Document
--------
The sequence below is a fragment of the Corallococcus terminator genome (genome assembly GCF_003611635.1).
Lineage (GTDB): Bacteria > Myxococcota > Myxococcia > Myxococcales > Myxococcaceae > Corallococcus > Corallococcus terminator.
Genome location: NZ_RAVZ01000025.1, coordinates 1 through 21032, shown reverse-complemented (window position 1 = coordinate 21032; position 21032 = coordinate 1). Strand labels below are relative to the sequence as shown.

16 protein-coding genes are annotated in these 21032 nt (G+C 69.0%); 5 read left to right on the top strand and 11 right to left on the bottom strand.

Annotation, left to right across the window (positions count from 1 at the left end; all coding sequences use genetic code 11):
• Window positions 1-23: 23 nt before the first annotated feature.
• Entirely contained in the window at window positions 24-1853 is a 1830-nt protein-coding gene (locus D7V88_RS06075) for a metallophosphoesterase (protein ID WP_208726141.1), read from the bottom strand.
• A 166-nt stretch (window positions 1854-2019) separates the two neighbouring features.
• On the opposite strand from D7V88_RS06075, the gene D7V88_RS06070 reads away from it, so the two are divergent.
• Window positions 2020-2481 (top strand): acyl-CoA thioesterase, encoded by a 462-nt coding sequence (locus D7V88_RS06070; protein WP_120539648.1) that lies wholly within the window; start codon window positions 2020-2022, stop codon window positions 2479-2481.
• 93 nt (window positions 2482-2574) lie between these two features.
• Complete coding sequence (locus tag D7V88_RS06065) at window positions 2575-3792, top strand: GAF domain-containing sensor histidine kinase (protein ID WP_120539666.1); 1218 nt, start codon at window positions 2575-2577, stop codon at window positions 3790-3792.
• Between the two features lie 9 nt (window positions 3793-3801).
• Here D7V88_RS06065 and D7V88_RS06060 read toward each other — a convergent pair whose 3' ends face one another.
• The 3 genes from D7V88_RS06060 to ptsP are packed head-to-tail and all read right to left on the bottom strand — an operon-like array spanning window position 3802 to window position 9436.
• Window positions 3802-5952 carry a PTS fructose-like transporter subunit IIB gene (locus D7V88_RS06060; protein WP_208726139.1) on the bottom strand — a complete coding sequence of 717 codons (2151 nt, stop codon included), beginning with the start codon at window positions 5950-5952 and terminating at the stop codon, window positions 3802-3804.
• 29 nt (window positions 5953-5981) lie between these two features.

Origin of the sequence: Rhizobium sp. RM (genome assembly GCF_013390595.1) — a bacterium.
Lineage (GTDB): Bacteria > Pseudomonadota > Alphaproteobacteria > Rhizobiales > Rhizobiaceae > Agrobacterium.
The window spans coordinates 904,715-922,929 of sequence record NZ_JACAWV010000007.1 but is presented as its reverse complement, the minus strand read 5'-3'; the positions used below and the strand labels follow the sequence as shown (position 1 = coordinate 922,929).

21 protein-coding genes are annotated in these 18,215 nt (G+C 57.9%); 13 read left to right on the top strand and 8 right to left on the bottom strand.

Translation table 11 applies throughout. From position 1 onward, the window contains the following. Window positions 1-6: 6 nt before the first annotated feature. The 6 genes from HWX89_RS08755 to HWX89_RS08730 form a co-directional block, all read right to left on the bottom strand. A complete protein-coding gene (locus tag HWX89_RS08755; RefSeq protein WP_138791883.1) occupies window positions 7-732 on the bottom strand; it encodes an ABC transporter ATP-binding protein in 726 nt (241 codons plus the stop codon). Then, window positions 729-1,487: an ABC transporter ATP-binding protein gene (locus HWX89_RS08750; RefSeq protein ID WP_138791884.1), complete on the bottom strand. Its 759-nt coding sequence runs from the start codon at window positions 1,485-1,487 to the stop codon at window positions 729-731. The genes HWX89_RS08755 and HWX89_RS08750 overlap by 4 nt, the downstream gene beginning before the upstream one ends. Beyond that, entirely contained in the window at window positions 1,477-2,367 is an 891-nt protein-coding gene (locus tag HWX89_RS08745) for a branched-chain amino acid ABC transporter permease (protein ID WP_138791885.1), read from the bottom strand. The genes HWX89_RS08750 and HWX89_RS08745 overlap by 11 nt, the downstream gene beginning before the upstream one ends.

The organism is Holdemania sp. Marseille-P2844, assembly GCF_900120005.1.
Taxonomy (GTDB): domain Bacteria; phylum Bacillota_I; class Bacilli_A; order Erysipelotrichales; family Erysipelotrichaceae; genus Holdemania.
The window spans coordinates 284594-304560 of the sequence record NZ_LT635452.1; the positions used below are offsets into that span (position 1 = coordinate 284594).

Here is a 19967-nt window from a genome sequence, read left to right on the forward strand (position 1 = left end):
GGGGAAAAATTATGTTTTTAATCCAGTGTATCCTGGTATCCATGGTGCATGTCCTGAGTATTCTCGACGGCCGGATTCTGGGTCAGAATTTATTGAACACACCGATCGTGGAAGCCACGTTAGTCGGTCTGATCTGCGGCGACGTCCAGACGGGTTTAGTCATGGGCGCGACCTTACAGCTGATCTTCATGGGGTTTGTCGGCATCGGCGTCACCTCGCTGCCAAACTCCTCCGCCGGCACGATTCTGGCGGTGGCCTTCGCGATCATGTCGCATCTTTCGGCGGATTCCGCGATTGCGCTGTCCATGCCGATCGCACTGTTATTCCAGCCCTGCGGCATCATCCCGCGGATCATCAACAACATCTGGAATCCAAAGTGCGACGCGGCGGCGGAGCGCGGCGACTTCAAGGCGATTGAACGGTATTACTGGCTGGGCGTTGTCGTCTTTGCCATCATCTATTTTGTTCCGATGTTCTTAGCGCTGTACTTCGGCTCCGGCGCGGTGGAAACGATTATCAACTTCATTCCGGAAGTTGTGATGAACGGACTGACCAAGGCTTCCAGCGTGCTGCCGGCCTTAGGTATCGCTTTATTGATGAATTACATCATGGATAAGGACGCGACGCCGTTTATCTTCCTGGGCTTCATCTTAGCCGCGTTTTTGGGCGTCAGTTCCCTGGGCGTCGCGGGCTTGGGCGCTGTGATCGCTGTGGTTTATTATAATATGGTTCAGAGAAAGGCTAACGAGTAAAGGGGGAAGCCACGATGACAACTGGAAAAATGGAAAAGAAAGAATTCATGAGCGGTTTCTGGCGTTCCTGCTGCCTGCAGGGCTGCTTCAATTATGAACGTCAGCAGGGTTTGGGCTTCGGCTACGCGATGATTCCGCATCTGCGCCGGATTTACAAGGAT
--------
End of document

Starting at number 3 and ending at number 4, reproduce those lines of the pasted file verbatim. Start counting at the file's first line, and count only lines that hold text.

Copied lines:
Genome location: NZ_RAVZ01000025.1, coordinates 1 through 21032, shown reverse-complemented (window position 1 = coordinate 21032; position 21032 = coordinate 1). Strand labels below are relative to the sequence as shown.

16 protein-coding genes are annotated in these 21032 nt (G+C 69.0%); 5 read left to right on the top strand and 11 right to left on the bottom strand.